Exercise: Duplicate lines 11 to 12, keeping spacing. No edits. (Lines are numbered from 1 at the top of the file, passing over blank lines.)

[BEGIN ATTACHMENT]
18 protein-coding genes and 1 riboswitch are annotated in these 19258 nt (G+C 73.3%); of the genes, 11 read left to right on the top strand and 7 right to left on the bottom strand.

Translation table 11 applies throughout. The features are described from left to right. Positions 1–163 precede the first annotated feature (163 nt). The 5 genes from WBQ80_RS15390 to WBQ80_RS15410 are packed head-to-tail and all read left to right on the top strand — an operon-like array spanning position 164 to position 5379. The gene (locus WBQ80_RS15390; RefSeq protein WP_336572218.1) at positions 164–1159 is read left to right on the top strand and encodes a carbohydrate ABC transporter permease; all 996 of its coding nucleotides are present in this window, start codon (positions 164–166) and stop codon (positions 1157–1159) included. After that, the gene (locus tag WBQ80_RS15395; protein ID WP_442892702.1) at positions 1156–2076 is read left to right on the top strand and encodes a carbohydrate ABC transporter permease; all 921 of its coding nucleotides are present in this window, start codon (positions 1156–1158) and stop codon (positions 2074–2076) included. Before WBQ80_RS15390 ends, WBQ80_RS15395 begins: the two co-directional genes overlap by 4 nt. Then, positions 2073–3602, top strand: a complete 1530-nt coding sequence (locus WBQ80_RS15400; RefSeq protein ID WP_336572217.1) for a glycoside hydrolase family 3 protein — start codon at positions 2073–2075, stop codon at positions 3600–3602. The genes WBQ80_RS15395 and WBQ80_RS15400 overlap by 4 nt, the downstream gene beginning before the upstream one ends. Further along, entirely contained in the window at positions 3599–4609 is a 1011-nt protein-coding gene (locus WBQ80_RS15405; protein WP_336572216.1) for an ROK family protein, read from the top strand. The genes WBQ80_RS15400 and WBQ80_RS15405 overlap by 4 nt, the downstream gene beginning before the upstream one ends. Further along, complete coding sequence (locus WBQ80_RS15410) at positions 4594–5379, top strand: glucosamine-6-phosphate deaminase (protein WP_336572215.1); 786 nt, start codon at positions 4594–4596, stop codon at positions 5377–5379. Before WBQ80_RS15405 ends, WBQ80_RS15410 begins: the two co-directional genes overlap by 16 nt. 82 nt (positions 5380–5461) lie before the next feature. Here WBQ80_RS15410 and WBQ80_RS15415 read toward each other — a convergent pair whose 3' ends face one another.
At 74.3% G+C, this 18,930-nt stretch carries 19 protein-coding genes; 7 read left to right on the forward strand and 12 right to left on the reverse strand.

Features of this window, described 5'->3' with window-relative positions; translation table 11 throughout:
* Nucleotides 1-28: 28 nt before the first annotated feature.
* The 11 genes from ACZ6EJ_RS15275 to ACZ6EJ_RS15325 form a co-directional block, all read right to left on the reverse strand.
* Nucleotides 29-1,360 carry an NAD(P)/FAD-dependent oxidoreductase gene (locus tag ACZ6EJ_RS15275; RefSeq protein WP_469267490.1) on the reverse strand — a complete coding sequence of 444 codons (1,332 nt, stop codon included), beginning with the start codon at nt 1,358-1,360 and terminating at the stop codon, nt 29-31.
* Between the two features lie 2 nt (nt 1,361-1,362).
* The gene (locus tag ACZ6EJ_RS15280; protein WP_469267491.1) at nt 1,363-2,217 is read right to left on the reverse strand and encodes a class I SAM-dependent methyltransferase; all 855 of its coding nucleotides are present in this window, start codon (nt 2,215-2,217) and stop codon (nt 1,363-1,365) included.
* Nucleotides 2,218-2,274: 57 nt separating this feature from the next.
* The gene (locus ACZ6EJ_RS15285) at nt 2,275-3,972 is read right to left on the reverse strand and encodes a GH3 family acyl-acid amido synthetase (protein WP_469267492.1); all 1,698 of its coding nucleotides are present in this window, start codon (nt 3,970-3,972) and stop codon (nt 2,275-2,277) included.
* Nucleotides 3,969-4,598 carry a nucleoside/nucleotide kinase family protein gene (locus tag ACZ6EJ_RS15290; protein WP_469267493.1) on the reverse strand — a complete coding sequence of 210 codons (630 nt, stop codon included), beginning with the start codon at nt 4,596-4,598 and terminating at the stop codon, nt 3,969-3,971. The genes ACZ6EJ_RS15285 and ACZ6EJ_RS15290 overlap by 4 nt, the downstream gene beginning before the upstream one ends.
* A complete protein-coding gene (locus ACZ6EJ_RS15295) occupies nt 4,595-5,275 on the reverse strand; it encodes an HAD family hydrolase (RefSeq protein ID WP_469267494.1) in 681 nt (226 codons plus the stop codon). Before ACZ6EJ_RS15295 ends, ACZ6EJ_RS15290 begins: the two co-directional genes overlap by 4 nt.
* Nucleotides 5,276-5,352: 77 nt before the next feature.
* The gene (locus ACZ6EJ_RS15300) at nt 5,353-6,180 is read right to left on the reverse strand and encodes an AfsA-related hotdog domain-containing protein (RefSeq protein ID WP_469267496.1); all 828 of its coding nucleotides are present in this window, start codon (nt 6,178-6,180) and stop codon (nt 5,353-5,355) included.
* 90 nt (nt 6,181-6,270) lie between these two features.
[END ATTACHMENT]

* The gene (locus ACZ6EJ_RS15285) at nt 2,275-3,972 is read right to left on the reverse strand and encodes a GH3 family acyl-acid amido synthetase (protein WP_469267492.1); all 1,698 of its coding nucleotides are present in this window, start codon (nt 3,970-3,972) and stop codon (nt 2,275-2,277) included.
* Nucleotides 3,969-4,598 carry a nucleoside/nucleotide kinase family protein gene (locus tag ACZ6EJ_RS15290; protein WP_469267493.1) on the reverse strand — a complete coding sequence of 210 codons (630 nt, stop codon included), beginning with the start codon at nt 4,596-4,598 and terminating at the stop codon, nt 3,969-3,971. The genes ACZ6EJ_RS15285 and ACZ6EJ_RS15290 overlap by 4 nt, the downstream gene beginning before the upstream one ends.